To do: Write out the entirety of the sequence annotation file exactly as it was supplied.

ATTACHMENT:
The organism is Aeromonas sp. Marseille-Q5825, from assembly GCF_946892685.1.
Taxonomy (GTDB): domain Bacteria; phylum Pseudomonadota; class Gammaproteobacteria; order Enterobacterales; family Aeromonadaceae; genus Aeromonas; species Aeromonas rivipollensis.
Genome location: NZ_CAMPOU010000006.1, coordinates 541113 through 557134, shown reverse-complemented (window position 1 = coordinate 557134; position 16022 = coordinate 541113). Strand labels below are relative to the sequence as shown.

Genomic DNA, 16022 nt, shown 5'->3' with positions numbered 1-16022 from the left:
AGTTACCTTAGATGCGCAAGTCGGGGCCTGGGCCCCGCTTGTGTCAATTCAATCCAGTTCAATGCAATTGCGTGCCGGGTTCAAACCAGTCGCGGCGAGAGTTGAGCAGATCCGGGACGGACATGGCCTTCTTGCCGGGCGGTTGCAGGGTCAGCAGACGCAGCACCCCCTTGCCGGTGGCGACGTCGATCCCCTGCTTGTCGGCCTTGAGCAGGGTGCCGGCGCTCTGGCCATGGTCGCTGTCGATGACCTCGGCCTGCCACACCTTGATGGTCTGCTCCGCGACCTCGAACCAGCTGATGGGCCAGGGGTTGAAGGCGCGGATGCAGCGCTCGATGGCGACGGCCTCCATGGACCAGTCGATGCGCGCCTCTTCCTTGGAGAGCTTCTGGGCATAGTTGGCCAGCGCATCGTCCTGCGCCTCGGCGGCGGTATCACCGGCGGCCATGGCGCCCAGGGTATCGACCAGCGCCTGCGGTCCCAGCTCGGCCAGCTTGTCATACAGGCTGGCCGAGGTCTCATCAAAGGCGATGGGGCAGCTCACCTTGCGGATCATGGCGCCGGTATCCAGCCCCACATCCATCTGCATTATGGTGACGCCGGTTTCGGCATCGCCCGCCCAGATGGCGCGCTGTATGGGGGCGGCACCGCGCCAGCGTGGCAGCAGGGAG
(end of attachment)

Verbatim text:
The organism is Aeromonas sp. Marseille-Q5825, from assembly GCF_946892685.1.
Taxonomy (GTDB): domain Bacteria; phylum Pseudomonadota; class Gammaproteobacteria; order Enterobacterales; family Aeromonadaceae; genus Aeromonas; species Aeromonas rivipollensis.
Genome location: NZ_CAMPOU010000006.1, coordinates 541113 through 557134, shown reverse-complemented (window position 1 = coordinate 557134; position 16022 = coordinate 541113). Strand labels below are relative to the sequence as shown.

Genomic DNA, 16022 nt, shown 5'->3' with positions numbered 1-16022 from the left:
AGTTACCTTAGATGCGCAAGTCGGGGCCTGGGCCCCGCTTGTGTCAATTCAATCCAGTTCAATGCAATTGCGTGCCGGGTTCAAACCAGTCGCGGCGAGAGTTGAGCAGATCCGGGACGGACATGGCCTTCTTGCCGGGCGGTTGCAGGGTCAGCAGACGCAGCACCCCCTTGCCGGTGGCGACGTCGATCCCCTGCTTGTCGGCCTTGAGCAGGGTGCCGGCGCTCTGGCCATGGTCGCTGTCGATGACCTCGGCCTGCCACACCTTGATGGTCTGCTCCGCGACCTCGAACCAGCTGATGGGCCAGGGGTTGAAGGCGCGGATGCAGCGCTCGATGGCGACGGCCTCCATGGACCAGTCGATGCGCGCCTCTTCCTTGGAGAGCTTCTGGGCATAGTTGGCCAGCGCATCGTCCTGCGCCTCGGCGGCGGTATCACCGGCGGCCATGGCGCCCAGGGTATCGACCAGCGCCTGCGGTCCCAGCTCGGCCAGCTTGTCATACAGGCTGGCCGAGGTCTCATCAAAGGCGATGGGGCAGCTCACCTTGCGGATCATGGCGCCGGTATCCAGCCCCACATCCATCTGCATTATGGTGACGCCGGTTTCGGCATCGCCCGCCCAGATGGCGCGCTGTATGGGGGCGGCACCGCGCCAGCGTGGCAGCAGGGAG